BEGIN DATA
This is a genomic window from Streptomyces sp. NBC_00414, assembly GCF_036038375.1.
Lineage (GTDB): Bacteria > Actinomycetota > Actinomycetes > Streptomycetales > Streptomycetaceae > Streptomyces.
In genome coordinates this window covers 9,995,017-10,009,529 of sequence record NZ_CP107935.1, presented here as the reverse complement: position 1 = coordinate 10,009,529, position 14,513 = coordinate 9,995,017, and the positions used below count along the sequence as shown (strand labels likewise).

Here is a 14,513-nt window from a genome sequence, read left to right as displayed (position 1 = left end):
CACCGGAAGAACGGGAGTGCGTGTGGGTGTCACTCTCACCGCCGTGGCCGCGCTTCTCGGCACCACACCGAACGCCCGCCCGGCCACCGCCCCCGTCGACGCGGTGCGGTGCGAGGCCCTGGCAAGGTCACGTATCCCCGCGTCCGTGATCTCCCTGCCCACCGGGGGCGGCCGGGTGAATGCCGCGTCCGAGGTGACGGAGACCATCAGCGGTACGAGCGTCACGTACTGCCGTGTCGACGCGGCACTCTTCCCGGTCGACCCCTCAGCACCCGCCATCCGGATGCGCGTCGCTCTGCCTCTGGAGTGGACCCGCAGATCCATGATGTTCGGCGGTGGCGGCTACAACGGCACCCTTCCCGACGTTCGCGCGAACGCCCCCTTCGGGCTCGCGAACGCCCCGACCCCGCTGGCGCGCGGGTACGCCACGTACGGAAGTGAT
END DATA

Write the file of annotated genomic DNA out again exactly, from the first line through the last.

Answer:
This is a genomic window from Streptomyces sp. NBC_00414, assembly GCF_036038375.1.
Lineage (GTDB): Bacteria > Actinomycetota > Actinomycetes > Streptomycetales > Streptomycetaceae > Streptomyces.
In genome coordinates this window covers 9,995,017-10,009,529 of sequence record NZ_CP107935.1, presented here as the reverse complement: position 1 = coordinate 10,009,529, position 14,513 = coordinate 9,995,017, and the positions used below count along the sequence as shown (strand labels likewise).

Here is a 14,513-nt window from a genome sequence, read left to right as displayed (position 1 = left end):
CACCGGAAGAACGGGAGTGCGTGTGGGTGTCACTCTCACCGCCGTGGCCGCGCTTCTCGGCACCACACCGAACGCCCGCCCGGCCACCGCCCCCGTCGACGCGGTGCGGTGCGAGGCCCTGGCAAGGTCACGTATCCCCGCGTCCGTGATCTCCCTGCCCACCGGGGGCGGCCGGGTGAATGCCGCGTCCGAGGTGACGGAGACCATCAGCGGTACGAGCGTCACGTACTGCCGTGTCGACGCGGCACTCTTCCCGGTCGACCCCTCAGCACCCGCCATCCGGATGCGCGTCGCTCTGCCTCTGGAGTGGACCCGCAGATCCATGATGTTCGGCGGTGGCGGCTACAACGGCACCCTTCCCGACGTTCGCGCGAACGCCCCCTTCGGGCTCGCGAACGCCCCGACCCCGCTGGCGCGCGGGTACGCCACGTACGGAAGTGAT